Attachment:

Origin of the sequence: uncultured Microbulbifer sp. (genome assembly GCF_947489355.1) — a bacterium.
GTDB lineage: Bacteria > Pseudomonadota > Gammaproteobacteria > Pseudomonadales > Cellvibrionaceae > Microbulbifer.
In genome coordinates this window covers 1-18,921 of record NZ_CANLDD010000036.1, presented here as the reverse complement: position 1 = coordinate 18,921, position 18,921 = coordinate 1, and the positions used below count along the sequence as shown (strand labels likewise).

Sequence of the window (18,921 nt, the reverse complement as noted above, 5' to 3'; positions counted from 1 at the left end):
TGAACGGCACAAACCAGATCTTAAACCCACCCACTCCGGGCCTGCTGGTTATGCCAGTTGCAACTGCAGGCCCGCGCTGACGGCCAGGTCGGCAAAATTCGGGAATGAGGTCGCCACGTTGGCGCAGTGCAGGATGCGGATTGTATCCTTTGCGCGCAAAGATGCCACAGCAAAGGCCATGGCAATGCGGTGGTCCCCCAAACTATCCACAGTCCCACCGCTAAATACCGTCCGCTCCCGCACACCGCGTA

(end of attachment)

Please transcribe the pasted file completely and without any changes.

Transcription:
Origin of the sequence: uncultured Microbulbifer sp. (genome assembly GCF_947489355.1) — a bacterium.
GTDB lineage: Bacteria > Pseudomonadota > Gammaproteobacteria > Pseudomonadales > Cellvibrionaceae > Microbulbifer.
In genome coordinates this window covers 1-18,921 of record NZ_CANLDD010000036.1, presented here as the reverse complement: position 1 = coordinate 18,921, position 18,921 = coordinate 1, and the positions used below count along the sequence as shown (strand labels likewise).

Sequence of the window (18,921 nt, the reverse complement as noted above, 5' to 3'; positions counted from 1 at the left end):
TGAACGGCACAAACCAGATCTTAAACCCACCCACTCCGGGCCTGCTGGTTATGCCAGTTGCAACTGCAGGCCCGCGCTGACGGCCAGGTCGGCAAAATTCGGGAATGAGGTCGCCACGTTGGCGCAGTGCAGGATGCGGATTGTATCCTTTGCGCGCAAAGATGCCACAGCAAAGGCCATGGCAATGCGGTGGTCCCCCAAACTATCCACAGTCCCACCGCTAAATACCGTCCGCTCCCGCACACCGCGTA